Adding Smarts To Dumb Brushed Motors

See the original posting on Hackaday

A big part of the Hackaday Prize this year is robotics modules, and already we’ve seen a lot of projects adding intelligence to motors. Whether that’s current sensing, RPM feedback, PID control, or adding an encoder, motors are getting smart. Usually, though, we’re talking about fancy brushless motors or steppers. The humble DC brushed motor is again left out in the cold.

This project is aiming to fix that. It’s a smart motor driver for dumb DC brushed motors. You know, the motors you can buy for pennies. The motors that are the cheapest way to add movement to any …read more

Fortnite Battle Royale is getting a Playground mode, and other Week 9 rumors…

See the original posting on TechCrunch

Whether it’s through changes in the map itself or the introduction of new weapons like the Stink Bomb and the Thermal-Scoped AR, Fortnite Battle Royale continues to evolve with each passing week. So it’s no surprise that more changes are afoot for the world’s biggest video game. First and foremost, a new Playground mode will […]

New technique brings secrets out of old daguerreotypes

See the original posting on TechCrunch

Daguerreotypes – photos made with a process that used mercury vapors on an iodine-sensitized silvered plate – break down quite easily. The result is a fogged plate that that, more often that not, is completely ruined by time and mistreatment. However researchers at Western University have created a system that uses synchrotrons and “rapid-scanning micro-X-ray […]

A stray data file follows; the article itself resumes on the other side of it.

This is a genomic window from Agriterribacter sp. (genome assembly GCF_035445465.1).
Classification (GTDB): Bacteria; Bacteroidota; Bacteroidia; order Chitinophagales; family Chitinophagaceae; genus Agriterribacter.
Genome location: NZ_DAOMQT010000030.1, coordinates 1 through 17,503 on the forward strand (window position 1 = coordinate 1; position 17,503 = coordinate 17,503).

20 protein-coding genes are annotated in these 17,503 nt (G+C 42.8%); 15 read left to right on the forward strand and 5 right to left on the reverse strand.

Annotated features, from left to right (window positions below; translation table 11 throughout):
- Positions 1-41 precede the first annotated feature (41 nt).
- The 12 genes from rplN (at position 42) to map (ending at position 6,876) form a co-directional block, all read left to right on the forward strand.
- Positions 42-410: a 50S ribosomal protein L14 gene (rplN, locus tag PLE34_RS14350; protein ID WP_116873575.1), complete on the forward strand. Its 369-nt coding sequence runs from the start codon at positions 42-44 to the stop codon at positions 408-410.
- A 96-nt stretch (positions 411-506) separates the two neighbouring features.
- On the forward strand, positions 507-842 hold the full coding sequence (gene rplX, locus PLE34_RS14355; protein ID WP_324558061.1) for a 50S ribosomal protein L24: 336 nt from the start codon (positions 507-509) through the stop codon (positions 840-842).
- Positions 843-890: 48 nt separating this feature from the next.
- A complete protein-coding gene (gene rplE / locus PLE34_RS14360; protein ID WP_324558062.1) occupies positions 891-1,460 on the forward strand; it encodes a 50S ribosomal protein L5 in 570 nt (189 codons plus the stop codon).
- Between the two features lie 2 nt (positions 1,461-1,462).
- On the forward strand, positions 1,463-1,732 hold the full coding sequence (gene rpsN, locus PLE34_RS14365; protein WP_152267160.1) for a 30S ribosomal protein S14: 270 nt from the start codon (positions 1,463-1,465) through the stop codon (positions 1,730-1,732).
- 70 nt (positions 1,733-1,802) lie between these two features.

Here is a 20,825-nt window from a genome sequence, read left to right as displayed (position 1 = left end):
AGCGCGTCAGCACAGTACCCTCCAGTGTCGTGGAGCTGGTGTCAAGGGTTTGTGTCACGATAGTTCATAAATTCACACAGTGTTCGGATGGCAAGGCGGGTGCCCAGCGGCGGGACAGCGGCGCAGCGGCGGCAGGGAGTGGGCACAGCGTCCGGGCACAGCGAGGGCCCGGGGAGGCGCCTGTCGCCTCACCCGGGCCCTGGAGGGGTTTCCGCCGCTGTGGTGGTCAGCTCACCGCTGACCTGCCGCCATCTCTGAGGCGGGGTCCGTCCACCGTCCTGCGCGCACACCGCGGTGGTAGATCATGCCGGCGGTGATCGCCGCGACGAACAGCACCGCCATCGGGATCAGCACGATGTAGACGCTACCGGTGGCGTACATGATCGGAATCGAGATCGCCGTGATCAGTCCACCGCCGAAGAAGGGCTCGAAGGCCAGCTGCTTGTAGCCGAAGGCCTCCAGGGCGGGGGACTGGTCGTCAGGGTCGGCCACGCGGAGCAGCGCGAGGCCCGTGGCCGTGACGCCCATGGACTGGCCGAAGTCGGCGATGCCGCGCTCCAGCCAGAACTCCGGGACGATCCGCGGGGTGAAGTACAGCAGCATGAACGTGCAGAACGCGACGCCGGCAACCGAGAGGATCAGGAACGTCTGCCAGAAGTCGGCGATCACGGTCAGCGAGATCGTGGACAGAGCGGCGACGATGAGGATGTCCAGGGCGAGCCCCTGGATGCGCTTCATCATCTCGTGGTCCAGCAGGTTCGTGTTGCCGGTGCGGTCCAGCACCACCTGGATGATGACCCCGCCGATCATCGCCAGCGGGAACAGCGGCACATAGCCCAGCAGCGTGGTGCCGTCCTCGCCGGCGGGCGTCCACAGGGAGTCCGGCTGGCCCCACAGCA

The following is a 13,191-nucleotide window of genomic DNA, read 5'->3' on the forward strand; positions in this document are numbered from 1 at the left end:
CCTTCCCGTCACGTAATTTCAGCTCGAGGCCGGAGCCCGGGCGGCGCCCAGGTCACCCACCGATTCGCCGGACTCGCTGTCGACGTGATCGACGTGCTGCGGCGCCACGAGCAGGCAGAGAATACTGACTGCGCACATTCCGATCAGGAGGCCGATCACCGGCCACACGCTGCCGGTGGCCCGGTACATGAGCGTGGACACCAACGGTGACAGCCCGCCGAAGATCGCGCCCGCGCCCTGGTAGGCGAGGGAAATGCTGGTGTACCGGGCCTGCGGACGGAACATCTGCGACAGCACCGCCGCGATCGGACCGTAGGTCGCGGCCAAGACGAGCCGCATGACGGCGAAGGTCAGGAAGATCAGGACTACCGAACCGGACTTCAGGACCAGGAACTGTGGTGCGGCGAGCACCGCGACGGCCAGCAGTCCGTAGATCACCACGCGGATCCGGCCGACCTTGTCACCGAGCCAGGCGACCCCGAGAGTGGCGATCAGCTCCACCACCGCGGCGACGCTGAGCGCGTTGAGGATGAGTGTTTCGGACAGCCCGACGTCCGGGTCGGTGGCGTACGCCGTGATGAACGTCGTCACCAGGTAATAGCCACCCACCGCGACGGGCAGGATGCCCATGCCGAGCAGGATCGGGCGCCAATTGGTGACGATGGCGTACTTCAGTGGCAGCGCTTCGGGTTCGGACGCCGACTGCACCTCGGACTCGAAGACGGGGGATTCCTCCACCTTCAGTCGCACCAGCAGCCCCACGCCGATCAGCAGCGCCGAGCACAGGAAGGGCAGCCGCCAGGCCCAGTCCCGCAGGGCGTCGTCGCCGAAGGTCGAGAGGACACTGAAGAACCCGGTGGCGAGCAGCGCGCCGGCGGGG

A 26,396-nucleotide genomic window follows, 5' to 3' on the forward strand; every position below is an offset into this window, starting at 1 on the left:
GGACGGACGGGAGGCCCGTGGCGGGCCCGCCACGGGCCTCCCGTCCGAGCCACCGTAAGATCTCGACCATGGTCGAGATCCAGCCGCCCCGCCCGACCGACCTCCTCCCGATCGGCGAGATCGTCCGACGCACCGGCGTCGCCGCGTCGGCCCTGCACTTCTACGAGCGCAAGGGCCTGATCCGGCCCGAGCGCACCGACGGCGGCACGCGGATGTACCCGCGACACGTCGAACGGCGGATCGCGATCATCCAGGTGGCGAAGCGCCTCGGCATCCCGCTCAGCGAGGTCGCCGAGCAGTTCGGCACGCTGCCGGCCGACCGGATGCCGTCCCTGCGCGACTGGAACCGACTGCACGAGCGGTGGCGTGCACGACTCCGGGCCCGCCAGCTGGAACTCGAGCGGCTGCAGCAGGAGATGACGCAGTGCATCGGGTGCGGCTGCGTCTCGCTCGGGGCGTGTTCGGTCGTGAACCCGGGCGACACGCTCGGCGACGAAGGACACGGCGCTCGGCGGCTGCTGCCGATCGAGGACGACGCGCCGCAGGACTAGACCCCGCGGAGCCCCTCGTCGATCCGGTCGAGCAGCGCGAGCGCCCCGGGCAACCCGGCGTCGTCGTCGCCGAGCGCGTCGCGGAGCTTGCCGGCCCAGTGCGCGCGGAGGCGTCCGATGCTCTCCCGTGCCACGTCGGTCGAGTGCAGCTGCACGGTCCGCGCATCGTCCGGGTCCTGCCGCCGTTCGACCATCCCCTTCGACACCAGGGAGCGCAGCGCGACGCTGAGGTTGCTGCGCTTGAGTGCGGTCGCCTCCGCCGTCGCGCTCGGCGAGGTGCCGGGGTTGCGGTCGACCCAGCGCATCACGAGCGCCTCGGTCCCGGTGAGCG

Residents call police on black firefighter in uniform for doing his job while black

See the original posting on Boing Boing

Oakland firefighter Kevin Moore, who is black, was doing vegetation-management inspections, in full uniform, with a radio and identification, when residents became suspicious and called police. According to a supervisor, the fire department sends out pamphlets before the inspections, hosts community meetings, and does everything else they can to spread the word. If nobody is home, the law permits firefighters to conduct an outdoor inspection anyway. One day last month, a resident called the police about Moore and another sent the cops video of Moore ringing a doorbell to do an inspection. Then last week, it happened again. From the San Francisco Chronicle:

As Moore was finishing up, he said he turned around to find the resident outside near the front steps of the house, video-recording him on a cell phone.

“He kind of startled me,” Moore said. “He says, ‘Well, what are you doing here?’ I say, ‘We’re here doing our annual vegetation inspection.’ Then he asks for ID. I say no problem. He takes a picture of my ID and says I need to get a different one. I’ve had that ID for years. It’s kind of dark, and I’m more of a dark-skinned black guy, but you can still see me.”

Moore said he suggested that if the resident were still concerned, he could simply look out onto the street where “a big red fire engine is right there.”


photo: @OaklandFireLive

A Real Time Data Compression Technique

See the original posting on Hackaday

With more and more embedded systems being connected, sending state information from one machine to another has become more common. However, sending large packets of data around on the network can be bad both for bandwidth consumption and for power usage. Sure, if you are talking between two PCs connected with a gigabit LAN and powered from the wall, just shoot that 100 Kbyte packet across the network 10 times a second. But if you want to be more efficient, you may find this trick useful.